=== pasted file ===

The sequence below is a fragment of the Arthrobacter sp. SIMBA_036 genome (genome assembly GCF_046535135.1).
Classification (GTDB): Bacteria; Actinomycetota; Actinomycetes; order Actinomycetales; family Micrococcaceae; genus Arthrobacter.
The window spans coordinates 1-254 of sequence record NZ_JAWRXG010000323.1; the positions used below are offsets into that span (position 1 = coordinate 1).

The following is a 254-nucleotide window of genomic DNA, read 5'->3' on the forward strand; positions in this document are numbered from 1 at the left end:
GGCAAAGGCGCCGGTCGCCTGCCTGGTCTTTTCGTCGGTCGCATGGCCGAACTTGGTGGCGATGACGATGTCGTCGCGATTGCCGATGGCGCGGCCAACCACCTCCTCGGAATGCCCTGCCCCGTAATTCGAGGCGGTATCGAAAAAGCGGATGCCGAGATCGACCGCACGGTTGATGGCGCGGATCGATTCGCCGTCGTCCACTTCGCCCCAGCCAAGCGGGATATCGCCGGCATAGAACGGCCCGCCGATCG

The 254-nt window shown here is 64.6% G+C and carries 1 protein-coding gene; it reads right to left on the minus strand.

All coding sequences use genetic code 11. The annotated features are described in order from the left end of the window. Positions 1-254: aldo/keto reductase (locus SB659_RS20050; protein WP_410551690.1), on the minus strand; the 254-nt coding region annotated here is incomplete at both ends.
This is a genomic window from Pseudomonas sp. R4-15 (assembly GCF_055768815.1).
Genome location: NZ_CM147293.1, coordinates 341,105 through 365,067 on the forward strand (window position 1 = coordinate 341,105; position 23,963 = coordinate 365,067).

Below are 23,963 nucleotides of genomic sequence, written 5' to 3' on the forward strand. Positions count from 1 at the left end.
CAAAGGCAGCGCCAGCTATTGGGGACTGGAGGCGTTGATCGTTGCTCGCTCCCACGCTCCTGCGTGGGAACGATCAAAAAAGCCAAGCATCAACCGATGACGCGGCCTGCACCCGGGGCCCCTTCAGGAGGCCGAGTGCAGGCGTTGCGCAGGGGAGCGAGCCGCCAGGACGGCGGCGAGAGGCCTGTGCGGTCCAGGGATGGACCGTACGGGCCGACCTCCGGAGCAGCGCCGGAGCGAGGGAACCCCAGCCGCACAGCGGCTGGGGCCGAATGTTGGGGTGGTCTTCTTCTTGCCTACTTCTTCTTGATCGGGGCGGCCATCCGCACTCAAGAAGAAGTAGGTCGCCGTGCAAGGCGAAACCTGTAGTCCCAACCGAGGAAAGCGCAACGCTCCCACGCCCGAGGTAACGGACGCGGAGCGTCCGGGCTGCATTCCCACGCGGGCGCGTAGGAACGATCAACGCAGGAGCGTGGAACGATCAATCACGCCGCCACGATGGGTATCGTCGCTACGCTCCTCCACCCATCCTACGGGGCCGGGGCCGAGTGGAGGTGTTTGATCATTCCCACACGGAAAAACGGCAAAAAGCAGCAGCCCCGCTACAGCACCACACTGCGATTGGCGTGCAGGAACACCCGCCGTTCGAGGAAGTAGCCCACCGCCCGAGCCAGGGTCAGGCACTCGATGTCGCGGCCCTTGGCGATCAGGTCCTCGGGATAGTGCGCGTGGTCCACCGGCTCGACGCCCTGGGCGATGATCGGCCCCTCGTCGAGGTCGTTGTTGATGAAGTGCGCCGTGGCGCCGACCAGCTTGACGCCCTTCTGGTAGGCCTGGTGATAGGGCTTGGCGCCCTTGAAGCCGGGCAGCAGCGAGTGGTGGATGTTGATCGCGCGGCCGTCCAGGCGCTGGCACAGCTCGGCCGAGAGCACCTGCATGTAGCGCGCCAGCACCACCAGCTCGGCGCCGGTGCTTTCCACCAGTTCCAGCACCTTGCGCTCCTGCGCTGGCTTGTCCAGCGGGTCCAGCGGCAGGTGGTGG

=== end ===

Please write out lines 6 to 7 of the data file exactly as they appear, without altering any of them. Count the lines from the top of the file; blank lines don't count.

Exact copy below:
The 254-nt window shown here is 64.6% G+C and carries 1 protein-coding gene; it reads right to left on the minus strand.

All coding sequences use genetic code 11. The annotated features are described in order from the left end of the window. Positions 1-254: aldo/keto reductase (locus SB659_RS20050; protein WP_410551690.1), on the minus strand; the 254-nt coding region annotated here is incomplete at both ends.